Monday, November 7, 2022

What’s Up by LeRoy Cook

Jumping Veterans

Once the storms blew past, last weekend turned out to be fine flying weather. Visibility was so clear one could see Truman Lake clearly from over Butler. From the air, it’s evident that most of the soybean harvest is accomplished, with just some of the wetter ground still to be combined. It’s amazing how greener the landscape became after the rains finally started falling.

Visiting aircraft last week included a big Kodiak 100 single-engine utility turboprop, taking up most of the north half of the ramp, along with a Cessna 210 and a Beech Bonanza P35. A Beech Musketeer tied down for a few days and a Piper Archer made some touch-and-go landings. An Army Guard Apache attack helicopter arrived just after the rain on Saturday.

Locally, the big training news was the creation of a new Private Pilot, Nathan Schrock, who passed his checkride with Designated Examiner David Bradley in Boonville on Wednesday. Instructor Eric Eastland and he have worked hard over the past few months, polishing his skills. Congratulate Nate on his accomplishment; he’s earned it.

On the same day, young Jeremiah McElroy from Nevada made his first solo flight, taking his traditional three laps of the traffic pattern just before sunset. By doing so, he’s joined the ranks of pilots everywhere, acting entirely on his own as pilot in command of an aircraft. Jeremiah credits his Flight Simulator gaming skills as helping him achieve this goal. Again, congratulations are due.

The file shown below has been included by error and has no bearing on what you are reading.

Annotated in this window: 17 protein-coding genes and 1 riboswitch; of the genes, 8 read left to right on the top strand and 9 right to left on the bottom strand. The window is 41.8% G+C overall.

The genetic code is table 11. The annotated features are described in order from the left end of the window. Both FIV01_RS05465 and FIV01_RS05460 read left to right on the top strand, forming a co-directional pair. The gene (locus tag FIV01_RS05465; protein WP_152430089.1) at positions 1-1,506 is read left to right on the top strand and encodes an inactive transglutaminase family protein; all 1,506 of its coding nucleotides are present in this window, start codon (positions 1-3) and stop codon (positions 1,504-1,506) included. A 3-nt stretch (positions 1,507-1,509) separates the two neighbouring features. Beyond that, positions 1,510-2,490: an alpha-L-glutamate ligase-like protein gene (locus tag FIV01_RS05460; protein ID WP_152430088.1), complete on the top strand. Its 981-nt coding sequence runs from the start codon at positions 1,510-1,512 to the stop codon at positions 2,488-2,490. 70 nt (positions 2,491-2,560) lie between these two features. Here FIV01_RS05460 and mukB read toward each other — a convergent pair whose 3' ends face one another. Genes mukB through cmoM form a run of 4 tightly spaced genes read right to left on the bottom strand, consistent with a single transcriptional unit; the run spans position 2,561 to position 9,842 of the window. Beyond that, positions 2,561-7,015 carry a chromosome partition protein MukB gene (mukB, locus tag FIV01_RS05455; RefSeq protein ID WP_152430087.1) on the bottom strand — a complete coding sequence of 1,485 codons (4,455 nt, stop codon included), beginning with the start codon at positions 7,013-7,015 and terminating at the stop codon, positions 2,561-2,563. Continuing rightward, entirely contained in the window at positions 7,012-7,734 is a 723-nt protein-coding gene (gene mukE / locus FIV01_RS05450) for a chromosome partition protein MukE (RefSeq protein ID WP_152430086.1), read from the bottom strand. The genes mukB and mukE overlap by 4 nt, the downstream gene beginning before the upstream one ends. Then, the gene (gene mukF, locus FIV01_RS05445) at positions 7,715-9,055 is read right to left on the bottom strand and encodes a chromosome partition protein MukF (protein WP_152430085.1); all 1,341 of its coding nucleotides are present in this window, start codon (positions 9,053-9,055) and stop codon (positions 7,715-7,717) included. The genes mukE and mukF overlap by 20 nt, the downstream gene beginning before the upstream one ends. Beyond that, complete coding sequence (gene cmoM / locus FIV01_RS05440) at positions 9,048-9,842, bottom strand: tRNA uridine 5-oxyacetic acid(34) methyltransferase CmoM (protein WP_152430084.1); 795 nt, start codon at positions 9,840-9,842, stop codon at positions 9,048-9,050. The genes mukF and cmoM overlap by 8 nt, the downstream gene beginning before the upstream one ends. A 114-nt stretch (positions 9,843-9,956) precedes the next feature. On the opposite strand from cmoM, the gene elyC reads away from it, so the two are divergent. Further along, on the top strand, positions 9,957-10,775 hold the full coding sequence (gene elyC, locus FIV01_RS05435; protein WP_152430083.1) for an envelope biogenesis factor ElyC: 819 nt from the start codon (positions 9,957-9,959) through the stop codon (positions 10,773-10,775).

It was Veteran’s Recognition Day at SkyDive KC last Saturday, when a former member of the Army’s 101st Airborne scratched off a “bucket list” item from his goals by taking his first civilian parachute jump—with only one leg. He’d lost it in later years, after 20 jumps in the service, so he signed up for a tandem skydive with an instructor, sliding in safely at the Butler drop zone. He was accompanied by two Vietnam vets from Kansas City, one being John Hall, co-owner of SkyDive KC.

The U.S. Air Force recently tested a “reduced force” contingency flight crew status on a KC-10 aerial refueling tanker plane, flying a mission with only two persons, the boom operator and one pilot. To be done only in case of a shortage of pilots, the boomer sat in the copilot’s seat when not needed to pass gas.

Our question for the week wanted to know which Piper airplane was the first to carry a name honoring an American Indian tribe. It was the old Apache from 1954, Piper’s first twin-engine plane. It’s other twins were the Aztec, Navajo, Seneca and Seminole. Next week’s brain-strainer is “what was the Hughes H-4 Hercules flying boat made of?” You can send your answers to

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